Despite one in ten shoppers saying they have started stockpiling groceries and a further 26% reporting that they are considering doing so, this has not been borne out in sales just yet. Overall grocery volumes rose by 1.2% in the 4 weeks to 24 February, no increase compared with recent months, and it’s worth noting that hard-to-stockpile fresh and chilled foods made up 39% of the value of the average British shopping basket.
Aldi was the only retailer to report double-digit growth during the past 12 weeks, increasing sales by 10.0%. Aldi capitalised on the most romantic day of the year: in the past there may have been bit of a stigma about treating your loved one from a discounter – that just isn’t the case anymore. Planning for the perfect date night, 10% of the population bought chocolate, wine, steak, shellfish or a chilled dessert from Aldi during the week of Valentine’s Day, helping it increase market share by 0.6 percentage points to 7.6%.
Co-op attracted an additional 244,000 shoppers through its doors to help boost sales by 3.6% and increase its share of the total market to 5.9%. Visitors to the convenience retailer spent £13 million more on fruit, vegetables and salads and £10 million more on both dairy products and soft drinks compared with the same time last year.
Asda and Sainsbury’s verdict pending
Asda and Sainsbury’s now have a potential combined market share of 31.2% as they await the final CMA ruling on their proposed merger. Asda continued its run of uninterrupted growth since April 2017, increasing sales by 1.0%. Own label lines at the supermarket continued to outperform brands and an increase in the number of online shopping trips helped boost growth overall.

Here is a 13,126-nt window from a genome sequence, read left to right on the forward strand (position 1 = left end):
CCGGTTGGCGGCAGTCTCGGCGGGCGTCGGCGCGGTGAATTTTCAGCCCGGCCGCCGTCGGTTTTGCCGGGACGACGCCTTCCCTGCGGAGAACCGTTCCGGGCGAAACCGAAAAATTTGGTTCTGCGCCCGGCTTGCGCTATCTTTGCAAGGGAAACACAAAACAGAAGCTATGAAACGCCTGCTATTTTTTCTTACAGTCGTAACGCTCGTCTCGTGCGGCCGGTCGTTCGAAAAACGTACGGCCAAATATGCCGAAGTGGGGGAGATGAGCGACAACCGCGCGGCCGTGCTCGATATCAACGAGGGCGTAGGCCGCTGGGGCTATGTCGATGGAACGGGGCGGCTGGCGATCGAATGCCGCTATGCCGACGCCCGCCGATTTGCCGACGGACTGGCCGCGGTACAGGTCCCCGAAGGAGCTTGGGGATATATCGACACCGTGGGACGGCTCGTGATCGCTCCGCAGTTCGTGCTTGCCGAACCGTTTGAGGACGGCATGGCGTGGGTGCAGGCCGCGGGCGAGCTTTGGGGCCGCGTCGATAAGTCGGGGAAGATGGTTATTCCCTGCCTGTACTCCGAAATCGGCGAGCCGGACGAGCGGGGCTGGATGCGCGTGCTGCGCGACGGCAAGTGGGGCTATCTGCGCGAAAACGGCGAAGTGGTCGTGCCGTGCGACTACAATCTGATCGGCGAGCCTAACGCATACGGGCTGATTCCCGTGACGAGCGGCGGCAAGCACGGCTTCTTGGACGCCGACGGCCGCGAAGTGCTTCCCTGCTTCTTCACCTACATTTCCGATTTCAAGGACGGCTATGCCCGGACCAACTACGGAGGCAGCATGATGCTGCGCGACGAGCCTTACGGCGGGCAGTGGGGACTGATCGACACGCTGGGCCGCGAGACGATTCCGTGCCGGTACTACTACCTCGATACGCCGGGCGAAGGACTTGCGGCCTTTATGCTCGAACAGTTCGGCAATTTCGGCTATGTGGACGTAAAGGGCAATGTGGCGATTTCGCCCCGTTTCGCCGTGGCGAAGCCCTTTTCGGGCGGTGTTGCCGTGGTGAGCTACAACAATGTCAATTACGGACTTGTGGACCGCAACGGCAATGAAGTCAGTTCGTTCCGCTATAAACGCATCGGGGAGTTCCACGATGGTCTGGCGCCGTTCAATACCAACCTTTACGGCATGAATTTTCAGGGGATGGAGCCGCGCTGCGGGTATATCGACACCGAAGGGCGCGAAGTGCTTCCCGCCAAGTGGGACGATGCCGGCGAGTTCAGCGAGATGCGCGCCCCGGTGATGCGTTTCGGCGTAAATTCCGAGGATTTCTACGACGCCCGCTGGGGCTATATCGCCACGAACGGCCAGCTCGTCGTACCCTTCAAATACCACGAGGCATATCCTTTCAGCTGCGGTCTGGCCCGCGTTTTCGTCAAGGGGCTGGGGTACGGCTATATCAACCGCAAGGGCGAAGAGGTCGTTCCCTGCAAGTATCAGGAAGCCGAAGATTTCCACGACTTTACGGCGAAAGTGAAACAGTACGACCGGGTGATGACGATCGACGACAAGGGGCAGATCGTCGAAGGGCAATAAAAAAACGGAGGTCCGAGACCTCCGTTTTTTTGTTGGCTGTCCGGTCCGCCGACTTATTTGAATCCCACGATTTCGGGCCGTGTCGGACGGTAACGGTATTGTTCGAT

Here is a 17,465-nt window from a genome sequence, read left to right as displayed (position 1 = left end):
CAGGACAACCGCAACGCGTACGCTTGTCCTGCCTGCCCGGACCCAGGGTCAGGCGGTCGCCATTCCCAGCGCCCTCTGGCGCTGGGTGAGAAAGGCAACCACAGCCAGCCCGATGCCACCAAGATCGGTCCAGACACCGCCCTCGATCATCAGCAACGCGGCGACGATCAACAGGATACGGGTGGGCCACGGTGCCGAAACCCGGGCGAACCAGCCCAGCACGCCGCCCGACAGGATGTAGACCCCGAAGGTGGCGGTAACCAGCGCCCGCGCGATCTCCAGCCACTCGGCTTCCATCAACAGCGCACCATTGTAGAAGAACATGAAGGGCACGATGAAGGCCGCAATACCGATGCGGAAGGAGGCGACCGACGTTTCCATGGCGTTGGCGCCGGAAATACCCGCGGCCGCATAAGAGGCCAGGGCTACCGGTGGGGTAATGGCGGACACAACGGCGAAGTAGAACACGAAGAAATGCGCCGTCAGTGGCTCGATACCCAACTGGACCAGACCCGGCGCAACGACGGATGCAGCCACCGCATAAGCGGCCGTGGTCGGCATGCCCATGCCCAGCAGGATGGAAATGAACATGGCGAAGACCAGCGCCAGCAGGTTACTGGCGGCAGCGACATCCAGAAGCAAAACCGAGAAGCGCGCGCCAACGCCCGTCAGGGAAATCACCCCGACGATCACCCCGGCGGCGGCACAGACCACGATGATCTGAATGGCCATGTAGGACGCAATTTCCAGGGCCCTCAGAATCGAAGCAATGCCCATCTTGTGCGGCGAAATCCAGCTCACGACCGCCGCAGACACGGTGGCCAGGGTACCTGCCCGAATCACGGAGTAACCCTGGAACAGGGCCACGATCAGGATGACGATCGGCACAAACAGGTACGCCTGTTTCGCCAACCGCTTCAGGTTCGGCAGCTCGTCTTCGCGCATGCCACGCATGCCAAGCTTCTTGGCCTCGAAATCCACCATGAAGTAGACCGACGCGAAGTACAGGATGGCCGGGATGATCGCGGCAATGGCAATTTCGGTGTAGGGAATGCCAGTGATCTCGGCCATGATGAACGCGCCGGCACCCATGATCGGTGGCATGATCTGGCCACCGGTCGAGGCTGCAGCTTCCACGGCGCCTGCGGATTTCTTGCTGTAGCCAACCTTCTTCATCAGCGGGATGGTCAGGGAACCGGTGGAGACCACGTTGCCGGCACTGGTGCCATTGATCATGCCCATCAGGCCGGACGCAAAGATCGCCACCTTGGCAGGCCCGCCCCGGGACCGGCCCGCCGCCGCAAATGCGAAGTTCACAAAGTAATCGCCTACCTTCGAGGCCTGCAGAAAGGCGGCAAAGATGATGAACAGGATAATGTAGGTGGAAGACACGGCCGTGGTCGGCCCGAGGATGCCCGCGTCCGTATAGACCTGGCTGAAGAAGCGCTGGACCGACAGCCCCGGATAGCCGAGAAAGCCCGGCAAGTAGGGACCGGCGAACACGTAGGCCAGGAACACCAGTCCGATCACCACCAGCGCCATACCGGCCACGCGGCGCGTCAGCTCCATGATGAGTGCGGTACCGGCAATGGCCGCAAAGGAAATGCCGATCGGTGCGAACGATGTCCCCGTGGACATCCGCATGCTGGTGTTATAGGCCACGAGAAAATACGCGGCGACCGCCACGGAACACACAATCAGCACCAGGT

Sainsbury’s sales fell by 1.0%, reducing its market share by 0.5 percentage points to 15.7%. Despite this, its premium Taste the Difference range proved popular – sales rose 4% and the products found their way into a quarter of all Sainsbury’s shopping baskets.
Tesco, the country’s largest grocer, achieved growth of 1.3%, helped by customers buying 2% more items on each visit. Overall, Tesco’s market share fell by 0.2 percentage points to 27.7%.
While Morrisons’ market share dropped slightly to 10.5%, sales were up 0.8%. Morrisons sells 43% of its goods on promotion – a higher proportion than any other supermarket. However, the gap is closing – the supermarket sold £45 million less through deals than the same period a year ago.
Ocado and Waitrose share shoppers
As Ocado’s new partnership with Marks & Spencer** was announced, confirming they will jointly supply the retailer’s products from 2020, sales at the online specialist rose by 3.4%, holding market share at 1.2%.
Waitrose reported growth of 1.0%, its strongest performance since August 2018. There is greater overlap between the Waitrose and Ocado customer bases than those of any other grocers – 41% of Ocado shoppers also visited Waitrose in the past 12 weeks. It remains to be seen how many of these are more loyal to the Waitrose product range and how many value the Ocado delivery service specifically – with or without its original partner.
Lidl’s sales increased by 5.4%, with an increased market share of 5.2%. Meanwhile sales at Iceland rose by 1.7%, with the retailer holding market share at 2.2%.
London calling for Amazon